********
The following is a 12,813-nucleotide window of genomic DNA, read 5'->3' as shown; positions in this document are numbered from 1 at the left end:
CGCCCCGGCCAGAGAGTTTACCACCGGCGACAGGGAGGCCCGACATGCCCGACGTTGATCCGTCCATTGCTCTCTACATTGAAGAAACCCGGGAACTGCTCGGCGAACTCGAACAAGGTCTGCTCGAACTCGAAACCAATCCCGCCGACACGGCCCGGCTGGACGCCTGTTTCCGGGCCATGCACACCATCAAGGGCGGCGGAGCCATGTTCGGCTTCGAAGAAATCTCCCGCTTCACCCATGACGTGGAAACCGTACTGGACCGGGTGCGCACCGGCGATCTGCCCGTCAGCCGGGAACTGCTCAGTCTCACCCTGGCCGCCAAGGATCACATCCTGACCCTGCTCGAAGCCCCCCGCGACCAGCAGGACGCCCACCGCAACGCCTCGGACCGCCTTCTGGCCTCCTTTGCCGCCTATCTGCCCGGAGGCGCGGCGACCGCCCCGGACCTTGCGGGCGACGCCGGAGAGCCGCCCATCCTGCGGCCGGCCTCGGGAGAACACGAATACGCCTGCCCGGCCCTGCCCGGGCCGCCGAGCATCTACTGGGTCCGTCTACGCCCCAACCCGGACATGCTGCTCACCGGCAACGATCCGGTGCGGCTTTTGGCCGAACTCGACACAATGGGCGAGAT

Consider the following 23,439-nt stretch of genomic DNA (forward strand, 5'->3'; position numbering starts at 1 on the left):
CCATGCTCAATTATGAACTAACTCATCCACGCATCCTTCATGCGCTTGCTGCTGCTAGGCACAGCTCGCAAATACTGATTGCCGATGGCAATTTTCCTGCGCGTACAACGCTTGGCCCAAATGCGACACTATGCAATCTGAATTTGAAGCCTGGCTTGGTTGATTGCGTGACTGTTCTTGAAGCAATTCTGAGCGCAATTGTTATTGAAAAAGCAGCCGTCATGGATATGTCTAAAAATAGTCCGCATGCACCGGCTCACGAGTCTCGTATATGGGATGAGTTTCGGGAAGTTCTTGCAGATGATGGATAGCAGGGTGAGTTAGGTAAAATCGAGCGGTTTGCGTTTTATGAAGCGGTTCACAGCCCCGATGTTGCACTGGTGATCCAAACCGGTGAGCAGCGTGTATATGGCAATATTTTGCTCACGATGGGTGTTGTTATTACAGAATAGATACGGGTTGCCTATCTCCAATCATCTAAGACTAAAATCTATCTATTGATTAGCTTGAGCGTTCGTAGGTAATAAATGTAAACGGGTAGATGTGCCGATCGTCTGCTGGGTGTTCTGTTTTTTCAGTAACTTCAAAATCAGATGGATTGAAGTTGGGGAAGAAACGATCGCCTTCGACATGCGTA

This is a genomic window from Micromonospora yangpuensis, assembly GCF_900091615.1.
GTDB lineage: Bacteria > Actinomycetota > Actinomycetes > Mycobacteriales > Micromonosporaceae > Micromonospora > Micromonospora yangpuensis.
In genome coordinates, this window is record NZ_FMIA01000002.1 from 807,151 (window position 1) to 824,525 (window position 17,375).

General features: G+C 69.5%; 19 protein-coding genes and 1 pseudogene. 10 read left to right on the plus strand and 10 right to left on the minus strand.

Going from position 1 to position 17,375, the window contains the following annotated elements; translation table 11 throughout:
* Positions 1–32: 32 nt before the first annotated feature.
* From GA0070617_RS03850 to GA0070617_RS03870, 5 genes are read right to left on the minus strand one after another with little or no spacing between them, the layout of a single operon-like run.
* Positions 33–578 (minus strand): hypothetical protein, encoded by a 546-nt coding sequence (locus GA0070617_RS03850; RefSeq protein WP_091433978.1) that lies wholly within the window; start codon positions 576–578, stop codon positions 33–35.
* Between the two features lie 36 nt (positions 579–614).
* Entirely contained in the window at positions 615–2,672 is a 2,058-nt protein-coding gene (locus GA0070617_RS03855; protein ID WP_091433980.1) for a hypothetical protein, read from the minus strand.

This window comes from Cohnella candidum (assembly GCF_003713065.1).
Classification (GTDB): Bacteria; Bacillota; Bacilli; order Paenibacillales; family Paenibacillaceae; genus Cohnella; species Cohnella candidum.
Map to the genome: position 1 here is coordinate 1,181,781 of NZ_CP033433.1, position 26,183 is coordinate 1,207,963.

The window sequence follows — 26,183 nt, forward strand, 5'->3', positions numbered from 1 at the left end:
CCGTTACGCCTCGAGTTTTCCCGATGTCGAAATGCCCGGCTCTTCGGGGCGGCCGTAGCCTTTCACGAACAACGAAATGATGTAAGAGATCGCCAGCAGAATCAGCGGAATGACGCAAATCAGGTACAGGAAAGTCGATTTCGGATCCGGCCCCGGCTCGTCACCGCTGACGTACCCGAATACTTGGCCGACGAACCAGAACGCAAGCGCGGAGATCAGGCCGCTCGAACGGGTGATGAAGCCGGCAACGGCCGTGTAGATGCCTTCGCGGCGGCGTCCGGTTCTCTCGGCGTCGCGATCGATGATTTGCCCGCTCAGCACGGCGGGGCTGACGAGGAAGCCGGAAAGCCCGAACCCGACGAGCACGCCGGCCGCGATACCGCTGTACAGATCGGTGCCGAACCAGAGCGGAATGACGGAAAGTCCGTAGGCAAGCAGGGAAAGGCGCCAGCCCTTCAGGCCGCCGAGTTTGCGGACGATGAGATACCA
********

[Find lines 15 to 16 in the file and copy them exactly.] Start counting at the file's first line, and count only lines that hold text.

This window comes from Cohnella candidum (assembly GCF_003713065.1).
Classification (GTDB): Bacteria; Bacillota; Bacilli; order Paenibacillales; family Paenibacillaceae; genus Cohnella; species Cohnella candidum.